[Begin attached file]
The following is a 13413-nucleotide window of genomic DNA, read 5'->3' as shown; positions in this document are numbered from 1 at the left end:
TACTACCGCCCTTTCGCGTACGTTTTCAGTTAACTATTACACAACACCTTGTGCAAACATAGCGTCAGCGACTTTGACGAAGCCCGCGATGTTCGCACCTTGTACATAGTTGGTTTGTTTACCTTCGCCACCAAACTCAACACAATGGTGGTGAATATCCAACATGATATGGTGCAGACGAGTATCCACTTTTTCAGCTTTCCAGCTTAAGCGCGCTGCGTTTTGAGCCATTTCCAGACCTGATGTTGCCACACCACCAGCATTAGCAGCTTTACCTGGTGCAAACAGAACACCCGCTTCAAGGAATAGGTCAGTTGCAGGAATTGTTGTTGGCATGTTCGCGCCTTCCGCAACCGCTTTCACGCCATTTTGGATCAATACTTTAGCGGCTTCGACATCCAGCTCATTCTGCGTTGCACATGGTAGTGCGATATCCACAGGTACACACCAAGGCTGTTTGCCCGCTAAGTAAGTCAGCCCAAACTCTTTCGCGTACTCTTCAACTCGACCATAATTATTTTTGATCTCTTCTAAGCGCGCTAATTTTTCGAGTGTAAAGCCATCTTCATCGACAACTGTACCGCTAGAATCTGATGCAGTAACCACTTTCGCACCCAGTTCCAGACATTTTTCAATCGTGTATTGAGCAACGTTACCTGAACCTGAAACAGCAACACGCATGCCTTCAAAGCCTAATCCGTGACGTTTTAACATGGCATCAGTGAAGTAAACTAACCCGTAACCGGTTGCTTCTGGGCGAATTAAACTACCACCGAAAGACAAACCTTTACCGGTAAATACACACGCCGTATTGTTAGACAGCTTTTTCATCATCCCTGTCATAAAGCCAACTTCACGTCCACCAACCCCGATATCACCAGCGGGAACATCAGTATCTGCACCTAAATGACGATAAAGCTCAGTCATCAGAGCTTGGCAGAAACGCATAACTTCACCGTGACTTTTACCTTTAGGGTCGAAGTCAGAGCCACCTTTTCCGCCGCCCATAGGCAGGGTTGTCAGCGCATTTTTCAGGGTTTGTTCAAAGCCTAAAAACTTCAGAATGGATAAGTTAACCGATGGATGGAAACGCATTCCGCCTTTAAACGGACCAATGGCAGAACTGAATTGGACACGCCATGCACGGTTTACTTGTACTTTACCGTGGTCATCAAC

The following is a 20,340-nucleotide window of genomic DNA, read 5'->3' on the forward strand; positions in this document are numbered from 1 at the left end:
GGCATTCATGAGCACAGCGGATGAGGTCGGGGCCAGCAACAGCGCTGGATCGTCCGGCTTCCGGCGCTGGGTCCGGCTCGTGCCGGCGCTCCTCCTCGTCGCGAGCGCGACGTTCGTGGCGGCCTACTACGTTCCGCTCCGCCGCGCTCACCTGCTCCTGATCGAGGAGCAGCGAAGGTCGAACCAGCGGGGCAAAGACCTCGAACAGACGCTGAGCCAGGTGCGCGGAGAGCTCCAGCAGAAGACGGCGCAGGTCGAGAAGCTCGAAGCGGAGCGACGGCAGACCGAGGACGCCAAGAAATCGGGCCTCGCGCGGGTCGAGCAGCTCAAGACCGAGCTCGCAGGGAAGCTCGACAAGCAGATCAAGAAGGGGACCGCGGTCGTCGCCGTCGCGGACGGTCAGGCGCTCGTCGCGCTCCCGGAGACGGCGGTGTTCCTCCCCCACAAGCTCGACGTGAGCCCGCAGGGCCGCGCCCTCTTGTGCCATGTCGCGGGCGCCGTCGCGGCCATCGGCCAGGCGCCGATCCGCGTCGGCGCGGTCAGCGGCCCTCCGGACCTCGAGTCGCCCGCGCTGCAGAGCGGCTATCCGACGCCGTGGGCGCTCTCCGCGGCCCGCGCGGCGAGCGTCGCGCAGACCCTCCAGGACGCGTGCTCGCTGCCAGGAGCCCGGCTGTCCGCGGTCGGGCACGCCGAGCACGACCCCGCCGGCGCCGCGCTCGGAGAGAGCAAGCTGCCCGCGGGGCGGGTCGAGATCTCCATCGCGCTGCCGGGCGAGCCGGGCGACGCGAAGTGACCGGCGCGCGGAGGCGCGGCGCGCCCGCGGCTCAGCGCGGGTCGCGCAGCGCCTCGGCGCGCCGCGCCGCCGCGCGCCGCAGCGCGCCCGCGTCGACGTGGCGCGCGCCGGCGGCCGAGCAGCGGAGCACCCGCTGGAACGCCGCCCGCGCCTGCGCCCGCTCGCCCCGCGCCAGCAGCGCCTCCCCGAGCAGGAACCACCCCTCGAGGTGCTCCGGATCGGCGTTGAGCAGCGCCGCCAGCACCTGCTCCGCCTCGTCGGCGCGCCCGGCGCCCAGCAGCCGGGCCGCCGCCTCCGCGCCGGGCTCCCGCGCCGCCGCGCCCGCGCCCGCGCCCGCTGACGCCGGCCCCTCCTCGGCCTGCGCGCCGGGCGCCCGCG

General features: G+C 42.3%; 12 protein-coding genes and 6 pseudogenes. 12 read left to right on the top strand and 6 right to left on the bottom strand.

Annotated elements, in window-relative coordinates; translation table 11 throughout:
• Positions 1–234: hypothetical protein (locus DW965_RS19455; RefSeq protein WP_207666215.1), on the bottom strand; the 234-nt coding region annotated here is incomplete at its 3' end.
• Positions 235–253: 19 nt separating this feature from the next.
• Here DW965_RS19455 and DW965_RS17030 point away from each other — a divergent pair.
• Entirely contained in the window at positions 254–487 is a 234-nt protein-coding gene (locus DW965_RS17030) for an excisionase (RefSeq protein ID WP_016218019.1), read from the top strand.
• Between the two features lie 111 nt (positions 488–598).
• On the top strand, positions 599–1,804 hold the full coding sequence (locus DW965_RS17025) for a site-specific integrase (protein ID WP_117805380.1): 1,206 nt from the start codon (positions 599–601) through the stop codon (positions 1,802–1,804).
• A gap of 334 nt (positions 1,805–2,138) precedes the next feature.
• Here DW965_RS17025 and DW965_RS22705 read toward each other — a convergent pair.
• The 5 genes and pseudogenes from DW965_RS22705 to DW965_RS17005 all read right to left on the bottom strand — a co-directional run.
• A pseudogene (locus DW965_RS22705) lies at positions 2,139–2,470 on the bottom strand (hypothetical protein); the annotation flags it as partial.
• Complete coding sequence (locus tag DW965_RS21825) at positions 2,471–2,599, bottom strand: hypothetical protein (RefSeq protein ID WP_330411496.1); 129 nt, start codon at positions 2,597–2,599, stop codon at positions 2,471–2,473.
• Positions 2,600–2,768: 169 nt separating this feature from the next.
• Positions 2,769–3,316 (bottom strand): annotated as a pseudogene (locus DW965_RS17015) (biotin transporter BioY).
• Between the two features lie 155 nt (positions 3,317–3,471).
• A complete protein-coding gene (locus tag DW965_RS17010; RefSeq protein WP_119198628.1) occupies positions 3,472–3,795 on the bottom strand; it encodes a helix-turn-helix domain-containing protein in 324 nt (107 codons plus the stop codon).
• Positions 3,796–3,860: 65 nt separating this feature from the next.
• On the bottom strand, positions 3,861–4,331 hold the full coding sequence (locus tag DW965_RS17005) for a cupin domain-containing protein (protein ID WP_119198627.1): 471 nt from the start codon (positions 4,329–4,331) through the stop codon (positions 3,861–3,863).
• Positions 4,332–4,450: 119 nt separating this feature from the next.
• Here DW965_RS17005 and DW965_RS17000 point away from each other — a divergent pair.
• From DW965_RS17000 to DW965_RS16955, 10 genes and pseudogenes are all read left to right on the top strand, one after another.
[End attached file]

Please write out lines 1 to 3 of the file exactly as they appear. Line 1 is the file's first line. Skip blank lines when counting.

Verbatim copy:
The following is a 13413-nucleotide window of genomic DNA, read 5'->3' as shown; positions in this document are numbered from 1 at the left end:
TACTACCGCCCTTTCGCGTACGTTTTCAGTTAACTATTACACAACACCTTGTGCAAACATAGCGTCAGCGACTTTGACGAAGCCCGCGATGTTCGCACCTTGTACATAGTTGGTTTGTTTACCTTCGCCACCAAACTCAACACAATGGTGGTGAATATCCAACATGATATGGTGCAGACGAGTATCCACTTTTTCAGCTTTCCAGCTTAAGCGCGCTGCGTTTTGAGCCATTTCCAGACCTGATGTTGCCACACCACCAGCATTAGCAGCTTTACCTGGTGCAAACAGAACACCCGCTTCAAGGAATAGGTCAGTTGCAGGAATTGTTGTTGGCATGTTCGCGCCTTCCGCAACCGCTTTCACGCCATTTTGGATCAATACTTTAGCGGCTTCGACATCCAGCTCATTCTGCGTTGCACATGGTAGTGCGATATCCACAGGTACACACCAAGGCTGTTTGCCCGCTAAGTAAGTCAGCCCAAACTCTTTCGCGTACTCTTCAACTCGACCATAATTATTTTTGATCTCTTCTAAGCGCGCTAATTTTTCGAGTGTAAAGCCATCTTCATCGACAACTGTACCGCTAGAATCTGATGCAGTAACCACTTTCGCACCCAGTTCCAGACATTTTTCAATCGTGTATTGAGCAACGTTACCTGAACCTGAAACAGCAACACGCATGCCTTCAAAGCCTAATCCGTGACGTTTTAACATGGCATCAGTGAAGTAAACTAACCCGTAACCGGTTGCTTCTGGGCGAATTAAACTACCACCGAAAGACAAACCTTTACCGGTAAATACACACGCCGTATTGTTAGACAGCTTTTTCATCATCCCTGTCATAAAGCCAACTTCACGTCCACCAACCCCGATATCACCAGCGGGAACATCAGTATCTGCACCTAAATGACGATAAAGCTCAGTCATCAGAGCTTGGCAGAAACGCATAACTTCACCGTGACTTTTACCTTTAGGGTCGAAGTCAGAGCCACCTTTTCCGCCGCCCATAGGCAGGGTTGTCAGCGCATTTTTCAGGGTTTGTTCAAAGCCTAAAAACTTCAGAATGGATAAGTTAACCGATGGATGGAAACGCATTCCGCCTTTAAACGGACCAATGGCAGAACTGAATTGGACACGCCATGCACGGTTTACTTGTACTTTACCGTGGTCATCAAC

The following is a 20,340-nucleotide window of genomic DNA, read 5'->3' on the forward strand; positions in this document are numbered from 1 at the left end: